Wednesday, July 1, 2015

When friends come to town - Kayaking Caspar

One of the dangers of living on such a beautiful coast is that you start to take it for granted. It's easy to sit at work watching waves crash over the rocks and think that it's nice but feel no urgency to rush out and experience it directly. That's why it's nice when people travel for hours to get here and spend several days paddling, super excited about being on the coast and blown away by the water and environment that we have. Their enthusiasm rubs off and it's a good excuse to rinse the dust off the boat and get out there.

This last weekend a big group (fifteen) showed up to play in the rock gardens. Busy with work, Lindsay and I could only join them for one day. They were camping at Russian Gulch and had paddled out of there a few times. They wanted to try somewhere new and suggested launching out of Caspar. I've paddled out of there a bunch, often to surf or do a quick lap around the harbor. I've thoroughly explored the stretch heading south down to Russian Gulch, but I've never gone north in conditions small enough to play in the many rocks that are there. We had a good forecast and decided to check it out.

I have to say it really impressed me. It's not easy to stand out in Mendocino, where every place you look has stunning vistas and the shoreline is filled with caves, tunnels, and intricate rock gardens. But Caspar North was pretty remarkable. It's definitely more exposed and on a typical day it would probably be too scary to do much playing. But in 3-4' swell it's a blast!

We had pour-overs galore and a number of really fun slots. We found some technical sections that were quite challenging on the bigger sets but also lots of forgiving features that could handle the silliness of the group. There was even a little cove with some surf waves - as long as you could dodge the rocks at the end.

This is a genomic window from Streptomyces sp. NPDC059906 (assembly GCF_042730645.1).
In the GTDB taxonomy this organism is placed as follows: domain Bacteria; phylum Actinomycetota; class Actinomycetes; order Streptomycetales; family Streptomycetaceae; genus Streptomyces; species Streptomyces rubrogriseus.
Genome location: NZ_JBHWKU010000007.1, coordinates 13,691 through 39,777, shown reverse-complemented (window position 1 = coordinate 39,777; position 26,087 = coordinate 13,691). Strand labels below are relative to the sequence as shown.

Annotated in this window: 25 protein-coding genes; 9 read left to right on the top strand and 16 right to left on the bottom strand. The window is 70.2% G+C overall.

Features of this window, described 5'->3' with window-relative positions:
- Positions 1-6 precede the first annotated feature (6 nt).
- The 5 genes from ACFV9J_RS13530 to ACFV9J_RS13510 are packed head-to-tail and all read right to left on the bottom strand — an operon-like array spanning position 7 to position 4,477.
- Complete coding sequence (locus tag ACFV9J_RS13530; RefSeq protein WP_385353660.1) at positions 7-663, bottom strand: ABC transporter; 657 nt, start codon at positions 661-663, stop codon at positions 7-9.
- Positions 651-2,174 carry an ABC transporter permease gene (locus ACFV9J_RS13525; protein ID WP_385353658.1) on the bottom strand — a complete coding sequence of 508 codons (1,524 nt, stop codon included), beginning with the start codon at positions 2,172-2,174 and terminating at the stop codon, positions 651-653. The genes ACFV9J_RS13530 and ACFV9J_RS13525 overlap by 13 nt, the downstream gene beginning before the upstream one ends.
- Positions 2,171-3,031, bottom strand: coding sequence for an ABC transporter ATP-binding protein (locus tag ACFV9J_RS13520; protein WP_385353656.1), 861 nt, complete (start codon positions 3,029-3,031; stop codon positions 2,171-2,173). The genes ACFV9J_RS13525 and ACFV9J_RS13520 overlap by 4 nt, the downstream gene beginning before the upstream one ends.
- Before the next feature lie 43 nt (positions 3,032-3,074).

And getting to enjoy it all with old friends, and to make new ones as well, was a huge bonus. Afterwards we were treated to a bountiful dinner at the campground, happy to contribute some fresh caught abalone that Lindsay got the day before. On the one hand, it felt a little silly to see everyone sitting in camp chairs, laptops out as  they reviewed pictures and video from the day. But seeing someone smile as they watched themselves go big, maybe the first time they really ran a large pour-over in this remarkable setting - you can't help but feel good at that.

The other drawback of being busy working and writing about paddling instead of doing it: I'm out of shape. After a full day of paddling and playing in my Jive, which really needs some attention to the backband, is that my back totally locked up the next day and I hobbled around the house like I'm twice my age. But I did manage to update my website to get ready for my book launch. A Paddler's Journey will be out soon and hopefully I'll get back to creating new adventures instead of merely recounting them.

More pictures from the day are at my Picasa Page.